C.A.R. Ombudsman Program
Boards and associations of REALTORS® are responsible for enforcing the REALTORS® Code of Ethics. The Code of Ethics imposes duties above and in addition to those imposed by law or regulation which apply only to real
estate professionals who choose to become REALTORS®.
Many difficulties between real estate professionals (whether REALTORS® or not) result from misunderstanding, miscommunication, or lack of adequate communication. If you have a problem with a real estate professional, you may
want to speak with them or with a principal broker in the firm. Open, constructive discussion often resolves questions or differences, eliminating the need for further action.
If, after discussing matters with your real estate professional or a principal broker in that firm, you are still not satisfied, you may want to contact the local board or association of REALTORS®. In addition to processing formal ethics complaints against its
REALTOR® members, many boards and associations offer informal dispute resolving processes (e.g., ombudsmen, mediation, etc.). Often, parties are more satisfied with informal dispute resolution processes, as they are quicker, less costly,
and often help repair damaged relationships.
If, after taking these steps, you still feel you have a grievance, you may want to consider filing an ethics complaint. You will want to keep in mind that...
Please Review Before you File:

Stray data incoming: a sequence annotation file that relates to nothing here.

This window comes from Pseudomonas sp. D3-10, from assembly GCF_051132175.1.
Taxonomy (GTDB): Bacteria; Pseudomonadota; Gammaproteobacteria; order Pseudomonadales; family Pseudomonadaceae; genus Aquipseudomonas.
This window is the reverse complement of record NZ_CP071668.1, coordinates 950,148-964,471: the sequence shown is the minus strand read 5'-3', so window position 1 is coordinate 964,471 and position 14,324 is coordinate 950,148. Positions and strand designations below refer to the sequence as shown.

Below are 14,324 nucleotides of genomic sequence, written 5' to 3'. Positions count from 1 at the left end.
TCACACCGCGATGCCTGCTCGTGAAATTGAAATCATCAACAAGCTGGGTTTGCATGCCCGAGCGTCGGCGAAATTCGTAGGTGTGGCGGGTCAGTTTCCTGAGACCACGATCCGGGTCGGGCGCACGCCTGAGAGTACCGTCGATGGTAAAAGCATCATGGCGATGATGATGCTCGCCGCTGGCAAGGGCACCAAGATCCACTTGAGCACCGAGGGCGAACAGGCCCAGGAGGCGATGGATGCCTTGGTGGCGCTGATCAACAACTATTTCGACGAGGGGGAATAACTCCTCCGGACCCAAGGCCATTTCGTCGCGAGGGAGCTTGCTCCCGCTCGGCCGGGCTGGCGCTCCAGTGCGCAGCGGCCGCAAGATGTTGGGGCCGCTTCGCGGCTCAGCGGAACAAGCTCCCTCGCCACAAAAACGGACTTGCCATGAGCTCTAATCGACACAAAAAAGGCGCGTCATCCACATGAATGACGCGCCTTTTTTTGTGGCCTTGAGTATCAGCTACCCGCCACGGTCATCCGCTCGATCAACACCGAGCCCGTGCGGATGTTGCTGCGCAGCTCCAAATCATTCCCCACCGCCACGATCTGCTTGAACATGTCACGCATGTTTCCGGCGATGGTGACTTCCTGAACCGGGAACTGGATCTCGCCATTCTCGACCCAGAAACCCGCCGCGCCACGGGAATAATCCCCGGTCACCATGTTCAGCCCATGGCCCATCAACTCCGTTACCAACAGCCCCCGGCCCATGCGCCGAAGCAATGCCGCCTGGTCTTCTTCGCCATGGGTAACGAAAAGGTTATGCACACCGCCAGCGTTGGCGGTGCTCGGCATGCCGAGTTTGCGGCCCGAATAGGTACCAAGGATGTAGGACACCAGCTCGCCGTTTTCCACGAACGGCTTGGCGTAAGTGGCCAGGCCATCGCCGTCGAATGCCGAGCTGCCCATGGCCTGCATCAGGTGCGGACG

Other Reference Documents:
- Only REALTORS® and REALTOR-ASSOCIATE®s are subject to the Code of Ethics of the National Association of REALTORS®.
- If the real estate professional (or their broker) you are dealing with is not a REALTOR®, your only recourse may be the state real state licensing authority or the courts.
- Boards and associations of REALTORS® determine whether the Code of Ethics has been violated, not whether the law or real estate regulations have been broken. Those decisions can only be made by the licensing authorities or the courts.
- Boards of REALTORS® can discipline REALTORS® for violating the Code of Ethics. Typical forms of discipline include attendance at courses and seminars designed to increase REALTORS®' understanding of the ethical duties or
other responsibilities of real estate professionals. Additional examples of authorized discipline are a letter of reprimand and appropriate fines. For serious or repeated violations, a REALTOR®'s membership can be suspended
or terminated. Boards and associations of REALTORS® cannot require REALTORS® to pay money to parties filing ethics complaints; cannot award "punitive damages" for violations of the Code of Ethics; and cannot suspend or
revoke a real estate professional's license.
- The primary emphasis of discipline for ethical lapses is educational, to create a heightened awareness of and appreciation for the duties the Code imposes. At the same time, more severe forms of discipline,
including fines and suspension and termination of membership may be imposed for serious or repeated violations.
What to expect next:
- Complete Form: D1 - Disciplinary Complaint Form (Ethics Complaint)) and sign the last page.
- Include a narrative description of the circumstances and facts surrounding the complaint, being as specific as possible.
- Attach copies of all relevant documents such as listings and sales contracts, letters, etc. labeling these as Exhibit 1, etc.